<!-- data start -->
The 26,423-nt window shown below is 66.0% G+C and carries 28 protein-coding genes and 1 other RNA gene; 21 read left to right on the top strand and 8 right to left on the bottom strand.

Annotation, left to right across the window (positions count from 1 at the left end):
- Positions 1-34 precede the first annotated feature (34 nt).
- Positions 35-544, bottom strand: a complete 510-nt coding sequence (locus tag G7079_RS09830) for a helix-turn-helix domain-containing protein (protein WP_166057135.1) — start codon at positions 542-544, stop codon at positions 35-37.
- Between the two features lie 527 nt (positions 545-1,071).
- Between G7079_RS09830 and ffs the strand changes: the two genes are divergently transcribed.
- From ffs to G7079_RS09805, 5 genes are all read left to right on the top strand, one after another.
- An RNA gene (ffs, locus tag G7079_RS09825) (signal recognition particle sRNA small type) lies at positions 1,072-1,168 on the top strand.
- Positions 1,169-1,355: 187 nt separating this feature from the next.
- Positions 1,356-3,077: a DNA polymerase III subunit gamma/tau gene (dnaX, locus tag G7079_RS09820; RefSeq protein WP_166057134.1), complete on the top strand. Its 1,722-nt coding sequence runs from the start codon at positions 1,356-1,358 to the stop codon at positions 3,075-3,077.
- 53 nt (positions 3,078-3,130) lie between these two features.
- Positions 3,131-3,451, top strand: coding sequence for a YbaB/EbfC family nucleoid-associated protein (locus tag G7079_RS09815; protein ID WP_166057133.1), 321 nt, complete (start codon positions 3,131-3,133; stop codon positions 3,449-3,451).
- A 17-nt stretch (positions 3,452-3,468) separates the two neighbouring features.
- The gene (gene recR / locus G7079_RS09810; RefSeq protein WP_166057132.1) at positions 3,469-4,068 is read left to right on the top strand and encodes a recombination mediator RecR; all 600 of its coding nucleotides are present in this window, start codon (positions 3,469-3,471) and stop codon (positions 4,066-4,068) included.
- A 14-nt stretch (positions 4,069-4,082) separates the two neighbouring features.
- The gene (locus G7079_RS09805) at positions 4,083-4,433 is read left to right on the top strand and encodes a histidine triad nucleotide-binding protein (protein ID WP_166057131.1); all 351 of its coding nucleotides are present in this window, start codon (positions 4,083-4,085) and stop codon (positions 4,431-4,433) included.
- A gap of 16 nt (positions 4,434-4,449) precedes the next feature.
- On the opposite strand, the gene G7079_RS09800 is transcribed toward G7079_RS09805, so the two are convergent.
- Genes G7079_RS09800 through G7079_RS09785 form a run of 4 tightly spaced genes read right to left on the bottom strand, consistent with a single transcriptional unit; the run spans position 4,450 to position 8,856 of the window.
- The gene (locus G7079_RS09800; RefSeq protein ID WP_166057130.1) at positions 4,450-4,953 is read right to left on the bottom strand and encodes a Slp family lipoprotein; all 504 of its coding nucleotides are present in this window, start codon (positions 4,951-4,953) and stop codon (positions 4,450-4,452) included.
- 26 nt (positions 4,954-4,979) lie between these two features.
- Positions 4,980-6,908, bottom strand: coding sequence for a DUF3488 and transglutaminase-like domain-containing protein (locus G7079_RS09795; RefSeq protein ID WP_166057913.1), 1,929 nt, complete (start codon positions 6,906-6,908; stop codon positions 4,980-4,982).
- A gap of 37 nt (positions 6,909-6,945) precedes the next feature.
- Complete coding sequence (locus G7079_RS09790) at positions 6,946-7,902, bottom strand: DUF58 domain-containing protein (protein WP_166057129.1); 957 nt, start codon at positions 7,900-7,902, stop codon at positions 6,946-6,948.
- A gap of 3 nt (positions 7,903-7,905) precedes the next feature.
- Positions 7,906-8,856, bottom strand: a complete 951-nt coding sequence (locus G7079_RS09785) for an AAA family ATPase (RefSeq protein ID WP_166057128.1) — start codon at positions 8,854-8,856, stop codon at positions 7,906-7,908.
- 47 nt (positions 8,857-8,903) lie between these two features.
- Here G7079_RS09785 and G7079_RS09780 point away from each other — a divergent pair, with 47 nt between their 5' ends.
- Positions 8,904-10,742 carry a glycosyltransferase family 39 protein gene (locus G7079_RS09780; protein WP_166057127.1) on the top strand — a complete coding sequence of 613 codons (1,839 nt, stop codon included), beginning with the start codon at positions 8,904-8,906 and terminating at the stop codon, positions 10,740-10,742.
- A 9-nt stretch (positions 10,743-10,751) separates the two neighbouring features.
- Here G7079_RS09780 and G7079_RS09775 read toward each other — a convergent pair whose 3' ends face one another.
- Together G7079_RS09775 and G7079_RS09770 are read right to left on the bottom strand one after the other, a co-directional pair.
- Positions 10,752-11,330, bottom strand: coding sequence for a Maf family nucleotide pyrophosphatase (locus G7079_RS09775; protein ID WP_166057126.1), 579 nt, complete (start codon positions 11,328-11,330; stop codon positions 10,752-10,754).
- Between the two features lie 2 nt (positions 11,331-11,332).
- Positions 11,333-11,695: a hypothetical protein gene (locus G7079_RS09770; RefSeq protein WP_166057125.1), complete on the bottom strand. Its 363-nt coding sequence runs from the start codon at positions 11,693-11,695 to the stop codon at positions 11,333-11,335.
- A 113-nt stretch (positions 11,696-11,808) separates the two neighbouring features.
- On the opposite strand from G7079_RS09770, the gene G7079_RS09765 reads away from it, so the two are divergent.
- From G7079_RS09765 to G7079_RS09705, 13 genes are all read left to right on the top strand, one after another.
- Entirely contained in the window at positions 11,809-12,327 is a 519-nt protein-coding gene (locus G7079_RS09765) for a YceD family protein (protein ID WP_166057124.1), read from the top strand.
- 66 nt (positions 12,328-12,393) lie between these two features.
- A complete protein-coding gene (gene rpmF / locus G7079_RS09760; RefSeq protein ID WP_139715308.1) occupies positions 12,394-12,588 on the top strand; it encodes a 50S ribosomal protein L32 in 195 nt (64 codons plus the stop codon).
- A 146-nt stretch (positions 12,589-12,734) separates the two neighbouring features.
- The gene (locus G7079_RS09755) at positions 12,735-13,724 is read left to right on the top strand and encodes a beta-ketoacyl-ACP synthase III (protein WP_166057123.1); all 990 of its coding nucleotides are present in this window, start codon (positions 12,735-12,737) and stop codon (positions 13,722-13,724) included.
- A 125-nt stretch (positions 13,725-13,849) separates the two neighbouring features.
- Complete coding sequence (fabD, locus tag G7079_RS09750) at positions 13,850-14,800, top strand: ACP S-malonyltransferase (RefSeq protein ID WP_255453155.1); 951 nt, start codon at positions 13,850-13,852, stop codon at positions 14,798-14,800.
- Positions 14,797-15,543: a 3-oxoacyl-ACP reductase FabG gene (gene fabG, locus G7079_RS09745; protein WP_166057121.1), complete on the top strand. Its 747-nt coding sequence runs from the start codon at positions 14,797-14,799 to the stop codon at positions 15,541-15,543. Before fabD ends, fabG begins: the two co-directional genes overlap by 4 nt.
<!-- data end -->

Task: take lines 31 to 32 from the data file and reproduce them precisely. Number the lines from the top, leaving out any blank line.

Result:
- Here G7079_RS09780 and G7079_RS09775 read toward each other — a convergent pair whose 3' ends face one another.
- Together G7079_RS09775 and G7079_RS09770 are read right to left on the bottom strand one after the other, a co-directional pair.